Suleiman is soon caught up in a world he cannot hope to understand; where the sound of the telephone ringing becomes a portent of grave danger; where his mother frantically burns his father's cherished books; where a stranger full of sinister questions sits outside in a parked car all day; where his best friend's father can disappear overnight, next to be seen publicly interrogated on state television.

In the Country of Men is a stunning depiction of a child confronted with the private fallout of a public nightmare. But above all, it is a debut of rare insight and literary grace.

Review:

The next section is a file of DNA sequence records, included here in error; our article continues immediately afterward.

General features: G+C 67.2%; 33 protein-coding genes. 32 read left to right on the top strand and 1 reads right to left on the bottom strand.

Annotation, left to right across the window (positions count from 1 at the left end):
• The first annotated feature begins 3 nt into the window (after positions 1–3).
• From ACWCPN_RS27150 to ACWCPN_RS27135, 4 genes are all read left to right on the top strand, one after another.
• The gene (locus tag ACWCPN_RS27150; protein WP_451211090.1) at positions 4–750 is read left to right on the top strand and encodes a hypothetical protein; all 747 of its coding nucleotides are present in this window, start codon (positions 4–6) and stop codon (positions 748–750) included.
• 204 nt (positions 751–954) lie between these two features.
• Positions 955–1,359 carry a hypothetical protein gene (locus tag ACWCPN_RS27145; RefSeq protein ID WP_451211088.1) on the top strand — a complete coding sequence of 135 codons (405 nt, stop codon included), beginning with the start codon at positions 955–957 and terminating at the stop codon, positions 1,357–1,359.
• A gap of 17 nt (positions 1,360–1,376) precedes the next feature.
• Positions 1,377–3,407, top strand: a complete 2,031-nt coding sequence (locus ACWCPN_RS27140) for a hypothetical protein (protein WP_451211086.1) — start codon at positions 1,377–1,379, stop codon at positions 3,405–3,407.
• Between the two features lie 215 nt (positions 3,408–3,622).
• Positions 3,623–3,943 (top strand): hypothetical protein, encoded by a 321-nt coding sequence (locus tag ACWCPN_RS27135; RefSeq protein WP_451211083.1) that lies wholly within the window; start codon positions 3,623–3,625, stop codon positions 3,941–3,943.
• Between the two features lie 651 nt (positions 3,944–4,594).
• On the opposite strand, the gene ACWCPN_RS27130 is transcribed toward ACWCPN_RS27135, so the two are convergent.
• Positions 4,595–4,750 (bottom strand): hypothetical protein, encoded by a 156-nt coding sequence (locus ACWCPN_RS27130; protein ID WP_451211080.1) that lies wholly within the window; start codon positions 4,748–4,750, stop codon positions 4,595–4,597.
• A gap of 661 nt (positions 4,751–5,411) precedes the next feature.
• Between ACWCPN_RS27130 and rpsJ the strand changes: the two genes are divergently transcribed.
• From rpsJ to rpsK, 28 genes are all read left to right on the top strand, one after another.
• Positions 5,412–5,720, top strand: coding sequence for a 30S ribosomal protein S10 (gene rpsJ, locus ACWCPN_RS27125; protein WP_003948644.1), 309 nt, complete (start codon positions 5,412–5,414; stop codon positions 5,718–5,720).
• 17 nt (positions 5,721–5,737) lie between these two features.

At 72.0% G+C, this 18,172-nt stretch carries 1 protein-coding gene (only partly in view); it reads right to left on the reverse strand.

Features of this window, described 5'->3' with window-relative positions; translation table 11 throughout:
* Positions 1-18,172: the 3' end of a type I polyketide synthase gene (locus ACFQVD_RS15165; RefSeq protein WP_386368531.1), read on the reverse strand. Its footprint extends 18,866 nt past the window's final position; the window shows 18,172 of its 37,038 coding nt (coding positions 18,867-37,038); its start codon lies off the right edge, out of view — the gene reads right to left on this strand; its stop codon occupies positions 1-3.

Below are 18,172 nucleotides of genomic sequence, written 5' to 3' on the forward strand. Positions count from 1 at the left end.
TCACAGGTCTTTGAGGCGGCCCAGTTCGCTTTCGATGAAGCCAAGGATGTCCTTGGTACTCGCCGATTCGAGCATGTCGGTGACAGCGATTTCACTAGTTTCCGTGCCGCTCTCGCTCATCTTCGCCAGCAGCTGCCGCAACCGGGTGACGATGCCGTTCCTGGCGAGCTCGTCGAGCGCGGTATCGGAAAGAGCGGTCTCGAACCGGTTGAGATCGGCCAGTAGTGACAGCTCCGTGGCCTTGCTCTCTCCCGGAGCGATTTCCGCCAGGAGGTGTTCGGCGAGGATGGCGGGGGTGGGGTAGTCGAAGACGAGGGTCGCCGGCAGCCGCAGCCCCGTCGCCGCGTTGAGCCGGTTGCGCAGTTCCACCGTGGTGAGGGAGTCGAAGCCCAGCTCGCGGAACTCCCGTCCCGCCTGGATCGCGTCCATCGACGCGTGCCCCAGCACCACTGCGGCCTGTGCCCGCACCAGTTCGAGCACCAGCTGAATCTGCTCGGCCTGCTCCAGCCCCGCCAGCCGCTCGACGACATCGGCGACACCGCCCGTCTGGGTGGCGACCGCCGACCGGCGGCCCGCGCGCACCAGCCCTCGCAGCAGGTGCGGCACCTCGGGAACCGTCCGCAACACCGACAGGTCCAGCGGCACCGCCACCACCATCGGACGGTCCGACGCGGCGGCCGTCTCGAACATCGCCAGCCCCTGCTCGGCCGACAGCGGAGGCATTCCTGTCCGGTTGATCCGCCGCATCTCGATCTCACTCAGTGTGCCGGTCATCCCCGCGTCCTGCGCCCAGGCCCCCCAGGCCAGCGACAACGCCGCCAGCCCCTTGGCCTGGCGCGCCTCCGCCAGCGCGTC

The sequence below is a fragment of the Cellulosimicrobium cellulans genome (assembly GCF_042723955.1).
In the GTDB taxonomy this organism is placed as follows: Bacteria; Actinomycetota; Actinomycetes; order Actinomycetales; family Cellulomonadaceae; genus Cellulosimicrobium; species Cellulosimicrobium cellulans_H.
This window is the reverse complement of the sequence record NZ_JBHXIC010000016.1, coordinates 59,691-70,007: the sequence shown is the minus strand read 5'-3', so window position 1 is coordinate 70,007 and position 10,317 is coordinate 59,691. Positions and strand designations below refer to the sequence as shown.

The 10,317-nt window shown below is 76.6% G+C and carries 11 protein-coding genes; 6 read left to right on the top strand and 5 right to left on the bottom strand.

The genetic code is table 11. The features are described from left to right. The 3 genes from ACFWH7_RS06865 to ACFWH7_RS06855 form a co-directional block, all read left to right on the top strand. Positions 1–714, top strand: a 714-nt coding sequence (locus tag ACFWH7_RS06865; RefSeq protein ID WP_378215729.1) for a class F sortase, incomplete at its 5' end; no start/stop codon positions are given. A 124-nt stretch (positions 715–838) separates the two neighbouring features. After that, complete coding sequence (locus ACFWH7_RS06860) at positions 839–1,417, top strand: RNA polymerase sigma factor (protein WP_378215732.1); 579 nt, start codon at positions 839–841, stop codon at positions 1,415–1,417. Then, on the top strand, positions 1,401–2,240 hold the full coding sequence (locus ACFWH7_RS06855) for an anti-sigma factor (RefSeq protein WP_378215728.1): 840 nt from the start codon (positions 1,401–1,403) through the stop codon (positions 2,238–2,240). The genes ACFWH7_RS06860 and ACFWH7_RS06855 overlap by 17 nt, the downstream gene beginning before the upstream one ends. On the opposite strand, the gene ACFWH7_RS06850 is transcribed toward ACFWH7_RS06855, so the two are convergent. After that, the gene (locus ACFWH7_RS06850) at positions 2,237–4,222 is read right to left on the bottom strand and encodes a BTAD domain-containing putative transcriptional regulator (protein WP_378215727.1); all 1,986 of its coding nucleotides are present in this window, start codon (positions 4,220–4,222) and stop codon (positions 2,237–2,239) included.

"Shortlisted for the 2006 Man Booker Prize, Matar's debut novel tracks the effects of Libyan strongman Khadafy's 1969 September revolution on the el-Dawani family, as seen by nine-year-old Suleiman, who narrates as an adult. Living in Tripoli 10 years after the revolution with his parents and spending lazy summer days with his best friend, Kareem, Suleiman has his world turned upside down when the secret police–like Revolutionary Committee puts the family in its sights—though Suleiman does not know it, his father has spoken against the regime and is a clandestine agitator—along with families in the neighborhood. When Kareem's father is arrested as a traitor, Suleiman's own father appears to be next. The ensuing brutality resonates beyond the bloody events themselves to a brutalizing of heart and mind for all concerned. Matar renders it brilliantly, as well as zeroing in on the regime's reign of terror itself: mock trials, televised executions, neighbors informing on friends, persecution mania in those remaining. By the end, Suleiman's father must either renounce the cause or die for it, and Suleiman faces the aftermath of conflicts (including one with Kareem) that have left no one untouched. Suleiman's bewilderment speaks volumes. Matar wrests beauty from searing dread and loss." Publishers Weekly (Starred Review) (Copyright Reed Business Information, Inc.)